The 3 rings of marriage: engagement ring, marriage ring, and suffering.
Fewer people tied the knot in Singapore in 2015 compared to the year before, but more couples got divorced. What’s going on?
A report by the Department of Statistics (SingStat) released on 13 July 2016 showed that 28,322 couples wed last year, slightly down from a five-decade high of 28,407 in 2014.
However, there were 7,522 divorces and annulments, a 2.9 per cent rise from 2014 and the third highest annual figure on record.
While there were fewer Muslim divorces and fewer non-Muslim annulments, overall marital dissolutions rose because of more non-Muslim divorces – 5,450 last year, a 5.4 per cent increase from 2014.
The top reasons among non-Muslims for splitting up were unreasonable behaviour (53.7 per cent), and having lived apart or separated for three years or more (42.6 per cent).
However, lawyers say that official data may not reflect reality and that between a third and half of the divorces they handle involve a cheating spouse. Few couples cite adultery as grounds for divorce as that requires evidence of an affair, which is why many cite unreasonable behaviour instead.
SingStat also said that between 2005 and last year, there was a “significant shift” towards older couples divorcing.
National University of Singapore sociologist Paulin Straughan said this is probably a natural result of people marrying later – the median age at marriage is 30.3 for first-time grooms, 28.2 for first-time brides. She added that the rise in divorces is “no cause for alarm” as the general divorce rate – the number of divorces and annulments for every 1,000 married residents aged 20 and above – has been stable in the past decade.
“But the larger numbers should still raise the alert that single parents will need help,” she said.
About 3,460 couples who divorced last year had at least one dependent child under the age of 18.
Minister for Social and Family Development Tan Chuan-Jin wrote in his ministry’s MSF Conversations blog yesterday that a mandatory parenting programme for divorcing couples with young children will be launched at the end of the year. This programme give them time and space to think deeply about issues they will face, both during and after divorce, and how they can protect their children’s interests.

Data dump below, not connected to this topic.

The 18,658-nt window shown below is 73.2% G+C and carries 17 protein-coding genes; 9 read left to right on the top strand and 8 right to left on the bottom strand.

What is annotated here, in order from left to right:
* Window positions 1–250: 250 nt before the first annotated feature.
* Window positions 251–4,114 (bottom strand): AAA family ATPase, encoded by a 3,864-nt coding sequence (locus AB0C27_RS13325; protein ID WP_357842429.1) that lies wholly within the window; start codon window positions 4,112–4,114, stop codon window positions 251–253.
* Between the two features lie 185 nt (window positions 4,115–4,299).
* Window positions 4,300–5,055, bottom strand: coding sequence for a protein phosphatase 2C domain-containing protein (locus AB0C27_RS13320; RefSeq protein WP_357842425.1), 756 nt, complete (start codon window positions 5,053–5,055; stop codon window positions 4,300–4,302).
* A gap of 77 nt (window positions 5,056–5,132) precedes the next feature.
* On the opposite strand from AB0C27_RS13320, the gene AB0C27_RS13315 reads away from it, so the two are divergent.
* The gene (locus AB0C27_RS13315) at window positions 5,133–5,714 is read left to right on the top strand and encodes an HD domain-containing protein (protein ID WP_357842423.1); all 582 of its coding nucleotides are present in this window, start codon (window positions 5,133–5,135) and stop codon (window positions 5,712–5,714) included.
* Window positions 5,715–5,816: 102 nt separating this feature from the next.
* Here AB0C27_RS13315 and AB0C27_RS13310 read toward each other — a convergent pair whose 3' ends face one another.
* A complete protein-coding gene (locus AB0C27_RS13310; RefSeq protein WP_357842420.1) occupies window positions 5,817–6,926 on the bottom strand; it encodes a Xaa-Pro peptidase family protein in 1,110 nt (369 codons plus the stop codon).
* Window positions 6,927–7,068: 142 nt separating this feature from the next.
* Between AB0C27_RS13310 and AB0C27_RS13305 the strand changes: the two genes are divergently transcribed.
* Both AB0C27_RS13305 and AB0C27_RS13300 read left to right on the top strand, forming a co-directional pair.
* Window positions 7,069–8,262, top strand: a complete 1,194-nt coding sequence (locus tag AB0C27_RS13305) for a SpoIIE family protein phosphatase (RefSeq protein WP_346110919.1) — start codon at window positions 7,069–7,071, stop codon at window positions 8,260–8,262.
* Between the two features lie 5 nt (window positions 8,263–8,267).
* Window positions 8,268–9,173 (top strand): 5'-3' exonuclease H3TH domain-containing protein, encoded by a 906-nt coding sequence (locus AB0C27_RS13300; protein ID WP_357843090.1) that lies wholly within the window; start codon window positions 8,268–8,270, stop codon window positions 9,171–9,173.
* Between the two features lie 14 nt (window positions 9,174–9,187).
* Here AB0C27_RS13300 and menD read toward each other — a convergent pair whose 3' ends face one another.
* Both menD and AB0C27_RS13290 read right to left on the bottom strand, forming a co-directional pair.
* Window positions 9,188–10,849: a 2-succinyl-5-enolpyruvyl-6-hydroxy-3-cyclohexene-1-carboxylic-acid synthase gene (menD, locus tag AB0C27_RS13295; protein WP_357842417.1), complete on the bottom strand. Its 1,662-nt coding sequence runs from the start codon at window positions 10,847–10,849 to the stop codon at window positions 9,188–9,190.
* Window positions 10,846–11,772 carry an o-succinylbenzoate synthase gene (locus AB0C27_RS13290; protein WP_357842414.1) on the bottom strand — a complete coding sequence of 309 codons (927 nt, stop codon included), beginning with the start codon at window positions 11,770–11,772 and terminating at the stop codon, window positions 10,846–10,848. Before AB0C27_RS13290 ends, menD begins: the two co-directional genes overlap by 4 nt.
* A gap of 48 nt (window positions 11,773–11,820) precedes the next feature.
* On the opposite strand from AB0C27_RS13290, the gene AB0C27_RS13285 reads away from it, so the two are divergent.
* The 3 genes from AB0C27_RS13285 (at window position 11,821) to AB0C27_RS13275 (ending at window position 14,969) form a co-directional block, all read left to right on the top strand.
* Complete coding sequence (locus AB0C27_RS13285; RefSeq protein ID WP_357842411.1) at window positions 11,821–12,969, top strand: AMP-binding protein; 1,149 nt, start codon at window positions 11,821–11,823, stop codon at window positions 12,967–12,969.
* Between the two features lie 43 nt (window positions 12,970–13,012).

He also encouraged couples to stay committed in their marriages. “All married couples will have challenges along the way,” he wrote. “But… we owe it to each other and to our families to work through those difficult moments.”
Bankers Goh Yuxian and Goh Jiale, both 31, tied the knot last year. Ms Goh said: “We took about two to three years to be sure about our commitment to each other before we got married. It’s also important to keep the relationship alive and we’ve continued good habits, like being open with each other.”
Key marriage and divorce statistics
• Marriages registered: 28,322. This is 0.3 per cent lower than in 2014.
• Median age at marriage: 30.3 for first-time grooms, 28.2 for first-time brides.
• Inter-ethnic marriages: 21.5 per cent of total marriages, up from 14.9 per cent in 2005.
• Divorces and annulments: 7,522, a 2.9 per cent rise from 2014.
• Median age at divorce: 42.9 for men, 38.8 for women.
• Proportion of divorcees aged 45 and above: 42.4 per cent for men and 27.5 per cent for women, up from 30 per cent and 20.1 per cent respectively in 2005.
• Median duration of marriages that ended in divorce: 10 years.
• Number of couples who divorced last year and had at least one dependent child under 18: 3,456
By Priscilla Goy, The Straits Times, 14 July 2016